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The Emerald Atlas
by John Stephens

Overview - Kate, Michael, and Emma have passed from one orphanage to another in the ten years since their parents disappeared to protect them, but now they learn that they have special powers, a prophesied quest to find a magical book, and a fearsome enemy.


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More About The Emerald Atlas by John Stephens
 
 
 
Overview
Kate, Michael, and Emma have passed from one orphanage to another in the ten years since their parents disappeared to protect them, but now they learn that they have special powers, a prophesied quest to find a magical book, and a fearsome enemy.



 
Details
  • ISBN-13: 9780375868702
  • ISBN-10: 0375868704
  • Publisher: Alfred A. Knopf Books for Young Readers
  • Publish Date: April 2011
  • Page Count: 432
  • Reading Level: Ages 8-12

Series: Books of Beginning #1

Related Categories

Books > Juvenile Fiction > Fantasy & Magic
Books > Juvenile Fiction > Action & Adventure - General
Books > Juvenile Fiction > Family - Orphans & Foster Homes

 
Publishers Weekly Reviews

Publishers Weekly® Reviews

  • Reviewed in: Publishers Weekly, page .
  • Review Date: 2011-01-17
  • Reviewer: Staff

This promising first volume in debut author Stephens's Books of Beginning trilogy concerns siblings Kate, Michael, and Emma, who, when very young, were taken from their parents to protect them from unspecified forces of darkness. They have since spent 10 years in a series of unpleasant orphanages; the last of these—which, oddly enough, houses no children but themselves—is run by the eccentric Dr. Pym. While exploring their palatial yet decrepit new home tucked away in the Adirondacks, the children discover a magical green book, which transports them into the recent past. There they do battle with a beautiful witch who has terrorized and enslaved the local people in her unsuccessful search for the very book the children possess. Adventures follow, featuring murderous zombielike Screechers, time travel paradoxes, and multiple revelations about Dr. Pym. If Stephens's characterizations sometimes dip into cliché (grumpy, Scottish-ish dwarves; noble/heroic natives; an effete evil assistant), few will mind. This fast-paced, fully imagined fantasy is by turns frightening and funny, and the siblings are well-crafted and empathetic heroes. Highly enjoyable, it should find many readers. Ages 8–12. (Apr.)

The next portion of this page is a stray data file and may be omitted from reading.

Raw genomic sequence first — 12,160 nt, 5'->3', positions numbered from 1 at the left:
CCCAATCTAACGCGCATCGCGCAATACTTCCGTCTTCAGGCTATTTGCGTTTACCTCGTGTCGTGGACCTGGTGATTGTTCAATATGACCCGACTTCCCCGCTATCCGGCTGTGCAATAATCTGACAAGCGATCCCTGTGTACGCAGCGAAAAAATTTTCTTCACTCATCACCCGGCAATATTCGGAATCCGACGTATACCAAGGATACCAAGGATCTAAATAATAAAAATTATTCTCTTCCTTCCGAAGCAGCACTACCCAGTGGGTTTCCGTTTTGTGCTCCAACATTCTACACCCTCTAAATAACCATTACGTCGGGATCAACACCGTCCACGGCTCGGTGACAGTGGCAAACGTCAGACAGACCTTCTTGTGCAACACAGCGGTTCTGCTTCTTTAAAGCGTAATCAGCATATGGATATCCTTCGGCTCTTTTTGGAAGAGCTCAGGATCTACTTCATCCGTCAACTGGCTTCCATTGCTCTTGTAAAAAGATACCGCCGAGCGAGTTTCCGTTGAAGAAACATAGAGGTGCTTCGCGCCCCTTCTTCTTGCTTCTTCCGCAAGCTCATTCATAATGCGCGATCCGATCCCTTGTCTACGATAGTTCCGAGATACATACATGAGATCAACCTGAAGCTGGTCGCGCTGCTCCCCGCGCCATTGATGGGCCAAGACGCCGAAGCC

BookPage Reviews

Orphans out to save the world

The Emerald Atlas begins on a snowy Christmas Eve, when three toddlers are taken from their parents and placed in an orphanage in Boston. Ten years and 12 orphanages later, 14-year-old Kate (who promised her mother to keep her younger siblings safe that fateful night), 12-year-old Michael and 11-year-old Emma find themselves in the Edgar Allan Poe Home for Hopeless and Incorrigible Orphans. Perhaps they have one more shot at a real home when they are shipped off to the village of Cambridge Falls.


Their new orphanage is the grand estate of a mysterious Dr. Stanislaus Pym, and Kate, Michael and Emma are its only residents. While exploring their new abode, the children find an old green book that transports them to the past, where they find the missing children of Cambridge Falls, held captive by an evil countess. The trio learns that the Atlas is one of three Books of Beginning that possess the secrets of the birth of the universe—and that the Countess will do anything to find them.


With magic, humor and unforgettable characters, John Stephens’ remarkable debut novel follows Kate, Michael and Emma as they attempt to outwit the Countess, rescue the children and maybe even save the world in the process. Unanswered questions and two more books to locate ensure a sequel and more robust adventures ahead.



 

 
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